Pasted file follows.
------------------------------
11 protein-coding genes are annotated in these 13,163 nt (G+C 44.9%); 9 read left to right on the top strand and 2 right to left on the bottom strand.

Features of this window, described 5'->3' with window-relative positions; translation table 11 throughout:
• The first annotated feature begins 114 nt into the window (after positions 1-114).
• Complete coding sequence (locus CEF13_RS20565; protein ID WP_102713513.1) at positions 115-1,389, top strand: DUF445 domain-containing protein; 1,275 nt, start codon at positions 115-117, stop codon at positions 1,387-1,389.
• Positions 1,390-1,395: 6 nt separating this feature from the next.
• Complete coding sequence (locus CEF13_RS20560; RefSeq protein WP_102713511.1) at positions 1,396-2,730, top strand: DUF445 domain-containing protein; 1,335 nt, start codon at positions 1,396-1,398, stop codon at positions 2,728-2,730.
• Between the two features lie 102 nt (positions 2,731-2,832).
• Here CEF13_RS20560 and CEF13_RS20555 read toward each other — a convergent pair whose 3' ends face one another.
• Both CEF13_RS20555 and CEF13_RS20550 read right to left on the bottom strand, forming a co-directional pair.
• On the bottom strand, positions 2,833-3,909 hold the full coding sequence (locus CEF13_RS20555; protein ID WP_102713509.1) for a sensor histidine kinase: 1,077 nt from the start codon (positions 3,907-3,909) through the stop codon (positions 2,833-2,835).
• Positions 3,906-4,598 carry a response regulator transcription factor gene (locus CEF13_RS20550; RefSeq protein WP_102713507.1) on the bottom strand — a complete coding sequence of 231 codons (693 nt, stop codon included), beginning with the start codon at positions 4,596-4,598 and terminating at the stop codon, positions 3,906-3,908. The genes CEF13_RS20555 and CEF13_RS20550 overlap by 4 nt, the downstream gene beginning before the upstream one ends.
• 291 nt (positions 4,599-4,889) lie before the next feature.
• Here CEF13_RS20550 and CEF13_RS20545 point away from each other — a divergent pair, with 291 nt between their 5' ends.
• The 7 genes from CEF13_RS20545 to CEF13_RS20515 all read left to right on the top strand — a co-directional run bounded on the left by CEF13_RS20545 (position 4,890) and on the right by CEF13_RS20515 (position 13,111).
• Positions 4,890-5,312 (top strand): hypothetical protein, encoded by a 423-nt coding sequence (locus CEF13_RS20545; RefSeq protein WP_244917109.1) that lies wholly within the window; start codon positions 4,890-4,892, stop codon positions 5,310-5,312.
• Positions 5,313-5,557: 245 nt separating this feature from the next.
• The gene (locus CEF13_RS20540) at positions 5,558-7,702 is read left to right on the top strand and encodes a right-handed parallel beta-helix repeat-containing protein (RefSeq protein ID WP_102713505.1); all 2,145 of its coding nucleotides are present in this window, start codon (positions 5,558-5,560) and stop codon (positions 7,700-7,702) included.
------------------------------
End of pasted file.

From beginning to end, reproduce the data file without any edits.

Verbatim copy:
11 protein-coding genes are annotated in these 13,163 nt (G+C 44.9%); 9 read left to right on the top strand and 2 right to left on the bottom strand.

Features of this window, described 5'->3' with window-relative positions; translation table 11 throughout:
• The first annotated feature begins 114 nt into the window (after positions 1-114).
• Complete coding sequence (locus CEF13_RS20565; protein ID WP_102713513.1) at positions 115-1,389, top strand: DUF445 domain-containing protein; 1,275 nt, start codon at positions 115-117, stop codon at positions 1,387-1,389.
• Positions 1,390-1,395: 6 nt separating this feature from the next.
• Complete coding sequence (locus CEF13_RS20560; RefSeq protein WP_102713511.1) at positions 1,396-2,730, top strand: DUF445 domain-containing protein; 1,335 nt, start codon at positions 1,396-1,398, stop codon at positions 2,728-2,730.
• Between the two features lie 102 nt (positions 2,731-2,832).
• Here CEF13_RS20560 and CEF13_RS20555 read toward each other — a convergent pair whose 3' ends face one another.
• Both CEF13_RS20555 and CEF13_RS20550 read right to left on the bottom strand, forming a co-directional pair.
• On the bottom strand, positions 2,833-3,909 hold the full coding sequence (locus CEF13_RS20555; protein ID WP_102713509.1) for a sensor histidine kinase: 1,077 nt from the start codon (positions 3,907-3,909) through the stop codon (positions 2,833-2,835).
• Positions 3,906-4,598 carry a response regulator transcription factor gene (locus CEF13_RS20550; RefSeq protein WP_102713507.1) on the bottom strand — a complete coding sequence of 231 codons (693 nt, stop codon included), beginning with the start codon at positions 4,596-4,598 and terminating at the stop codon, positions 3,906-3,908. The genes CEF13_RS20555 and CEF13_RS20550 overlap by 4 nt, the downstream gene beginning before the upstream one ends.
• 291 nt (positions 4,599-4,889) lie before the next feature.
• Here CEF13_RS20550 and CEF13_RS20545 point away from each other — a divergent pair, with 291 nt between their 5' ends.
• The 7 genes from CEF13_RS20545 to CEF13_RS20515 all read left to right on the top strand — a co-directional run bounded on the left by CEF13_RS20545 (position 4,890) and on the right by CEF13_RS20515 (position 13,111).
• Positions 4,890-5,312 (top strand): hypothetical protein, encoded by a 423-nt coding sequence (locus CEF13_RS20545; RefSeq protein WP_244917109.1) that lies wholly within the window; start codon positions 4,890-4,892, stop codon positions 5,310-5,312.
• Positions 5,313-5,557: 245 nt separating this feature from the next.
• The gene (locus CEF13_RS20540) at positions 5,558-7,702 is read left to right on the top strand and encodes a right-handed parallel beta-helix repeat-containing protein (RefSeq protein ID WP_102713505.1); all 2,145 of its coding nucleotides are present in this window, start codon (positions 5,558-5,560) and stop codon (positions 7,700-7,702) included.